Applying a high quality cold pressed avocado oil to your hair will improve its appearance and texture while strengthening and moisturizing the strands. See the page on treatments for some simple homemade ideas that are likely to be far more effective than your expensive store bought conditioners.

Massaging avocado oil into your scalp stimulates circulation and allows it to penetrate in deeply, providing beneficial nutrients, unclogging blocked follicles and, it is reported for many people, stimulating new growth.

Last but not least, use the oil for healthier cooking and as a recipe addition or salad dressing. Good nutrition on the inside can be just as important for strong and healthy hair in the long run.

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6 Tips for Shiny Healthier Hair

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If you are one of the billions of women who want shiner hair, you are certainly not alone! After all, glossy or shiny hair can make you look and feel like a princess. While everyone wants healthy hair shine, there are many things which can make your hair look dull.  Lack of vitamins, chemical color damage and heat damage are a few of the most common dull-hair culprits. If shiner hair is what you crave, use these easy beauty tips to help you learn how to turn lifeless hair into glossy, long locks!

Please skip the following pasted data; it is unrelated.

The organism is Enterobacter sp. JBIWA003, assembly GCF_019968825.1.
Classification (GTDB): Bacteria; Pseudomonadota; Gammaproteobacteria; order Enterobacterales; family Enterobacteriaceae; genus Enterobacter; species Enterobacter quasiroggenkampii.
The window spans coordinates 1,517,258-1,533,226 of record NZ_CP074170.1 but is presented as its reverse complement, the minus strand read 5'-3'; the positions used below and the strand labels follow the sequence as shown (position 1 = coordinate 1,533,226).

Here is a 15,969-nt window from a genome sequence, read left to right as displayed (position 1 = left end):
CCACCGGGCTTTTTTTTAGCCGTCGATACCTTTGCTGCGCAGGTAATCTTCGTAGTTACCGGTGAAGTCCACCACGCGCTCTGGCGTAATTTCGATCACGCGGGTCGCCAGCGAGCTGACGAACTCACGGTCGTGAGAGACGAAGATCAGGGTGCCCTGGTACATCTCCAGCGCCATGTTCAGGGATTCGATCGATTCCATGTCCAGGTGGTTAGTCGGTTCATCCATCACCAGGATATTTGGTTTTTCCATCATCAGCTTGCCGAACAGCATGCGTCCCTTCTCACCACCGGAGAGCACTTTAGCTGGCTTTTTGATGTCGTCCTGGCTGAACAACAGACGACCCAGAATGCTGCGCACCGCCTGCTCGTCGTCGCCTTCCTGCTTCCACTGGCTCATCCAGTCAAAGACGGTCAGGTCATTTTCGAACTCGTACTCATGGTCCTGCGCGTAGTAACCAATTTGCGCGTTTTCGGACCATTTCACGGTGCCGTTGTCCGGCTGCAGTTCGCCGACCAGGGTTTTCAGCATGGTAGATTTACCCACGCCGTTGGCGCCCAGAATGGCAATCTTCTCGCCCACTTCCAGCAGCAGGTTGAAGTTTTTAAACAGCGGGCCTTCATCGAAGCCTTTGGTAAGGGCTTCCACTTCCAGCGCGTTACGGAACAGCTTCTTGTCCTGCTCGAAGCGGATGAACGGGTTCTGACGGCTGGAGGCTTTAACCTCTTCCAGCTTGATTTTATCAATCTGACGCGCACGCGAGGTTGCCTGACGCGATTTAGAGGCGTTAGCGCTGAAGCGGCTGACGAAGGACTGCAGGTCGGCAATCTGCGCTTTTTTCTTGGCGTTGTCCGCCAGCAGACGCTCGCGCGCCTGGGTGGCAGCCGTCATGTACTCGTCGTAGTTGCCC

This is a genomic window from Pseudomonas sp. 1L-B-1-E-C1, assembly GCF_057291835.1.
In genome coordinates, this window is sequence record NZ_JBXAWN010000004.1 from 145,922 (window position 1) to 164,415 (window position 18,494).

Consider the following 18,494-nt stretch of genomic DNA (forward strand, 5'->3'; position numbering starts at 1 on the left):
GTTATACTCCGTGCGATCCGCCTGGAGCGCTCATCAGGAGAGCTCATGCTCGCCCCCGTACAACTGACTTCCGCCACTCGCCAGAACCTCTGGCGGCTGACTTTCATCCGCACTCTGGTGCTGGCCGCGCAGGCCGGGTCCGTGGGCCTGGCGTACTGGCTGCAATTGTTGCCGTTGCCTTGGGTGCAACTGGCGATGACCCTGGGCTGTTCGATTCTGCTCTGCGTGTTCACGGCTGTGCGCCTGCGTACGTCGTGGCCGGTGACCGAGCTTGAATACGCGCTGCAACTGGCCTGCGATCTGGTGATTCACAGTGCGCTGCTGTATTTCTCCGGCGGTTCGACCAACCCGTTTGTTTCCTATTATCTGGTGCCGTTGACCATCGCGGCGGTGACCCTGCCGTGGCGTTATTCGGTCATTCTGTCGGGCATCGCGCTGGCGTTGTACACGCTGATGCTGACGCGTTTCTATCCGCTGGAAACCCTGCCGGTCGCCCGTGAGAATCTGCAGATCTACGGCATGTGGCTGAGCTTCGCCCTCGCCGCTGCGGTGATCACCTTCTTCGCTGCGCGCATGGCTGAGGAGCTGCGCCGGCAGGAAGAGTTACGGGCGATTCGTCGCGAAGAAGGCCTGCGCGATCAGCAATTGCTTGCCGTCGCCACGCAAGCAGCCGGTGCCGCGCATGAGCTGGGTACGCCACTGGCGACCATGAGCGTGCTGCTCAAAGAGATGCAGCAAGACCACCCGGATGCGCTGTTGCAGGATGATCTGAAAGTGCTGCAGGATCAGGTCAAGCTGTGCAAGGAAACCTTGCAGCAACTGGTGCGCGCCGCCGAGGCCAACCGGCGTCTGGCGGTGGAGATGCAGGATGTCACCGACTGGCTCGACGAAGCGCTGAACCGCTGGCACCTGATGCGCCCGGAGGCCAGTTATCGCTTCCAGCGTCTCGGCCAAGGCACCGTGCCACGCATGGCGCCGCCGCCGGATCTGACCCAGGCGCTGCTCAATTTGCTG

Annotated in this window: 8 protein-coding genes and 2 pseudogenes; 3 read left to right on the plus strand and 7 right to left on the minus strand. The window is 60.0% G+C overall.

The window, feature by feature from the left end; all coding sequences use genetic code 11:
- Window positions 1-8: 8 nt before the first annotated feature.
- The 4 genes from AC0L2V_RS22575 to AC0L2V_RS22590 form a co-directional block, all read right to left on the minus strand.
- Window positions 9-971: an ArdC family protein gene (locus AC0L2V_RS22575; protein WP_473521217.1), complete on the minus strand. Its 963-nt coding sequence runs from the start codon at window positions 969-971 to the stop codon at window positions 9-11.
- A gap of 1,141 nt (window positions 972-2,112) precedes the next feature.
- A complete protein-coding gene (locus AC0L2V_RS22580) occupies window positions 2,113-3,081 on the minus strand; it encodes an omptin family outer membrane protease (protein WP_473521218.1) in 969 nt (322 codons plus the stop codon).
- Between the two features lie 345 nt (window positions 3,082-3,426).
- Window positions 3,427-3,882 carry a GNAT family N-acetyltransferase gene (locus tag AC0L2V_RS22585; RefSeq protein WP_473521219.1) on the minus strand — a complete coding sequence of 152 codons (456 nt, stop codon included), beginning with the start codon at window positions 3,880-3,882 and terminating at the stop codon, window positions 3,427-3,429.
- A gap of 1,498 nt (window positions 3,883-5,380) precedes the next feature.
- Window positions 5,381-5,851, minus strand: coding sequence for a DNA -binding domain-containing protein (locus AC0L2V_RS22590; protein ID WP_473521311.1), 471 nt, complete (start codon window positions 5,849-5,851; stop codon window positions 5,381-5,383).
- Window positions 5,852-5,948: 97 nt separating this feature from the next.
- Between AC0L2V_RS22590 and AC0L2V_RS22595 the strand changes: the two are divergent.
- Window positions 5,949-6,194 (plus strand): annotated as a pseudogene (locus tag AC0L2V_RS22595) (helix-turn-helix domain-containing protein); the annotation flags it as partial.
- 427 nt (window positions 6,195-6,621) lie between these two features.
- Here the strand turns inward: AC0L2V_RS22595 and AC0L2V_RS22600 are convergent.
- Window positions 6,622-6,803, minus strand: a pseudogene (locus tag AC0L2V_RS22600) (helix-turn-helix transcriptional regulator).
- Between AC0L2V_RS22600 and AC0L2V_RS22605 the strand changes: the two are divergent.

Use heat activated  shampoo If you are a slave to your hair  dryer or flat iron, it’s important to start using heat activated  shampoo every day. Heat activated shampoo can protect your hair from  any damage a flat iron or other hair tool can cause.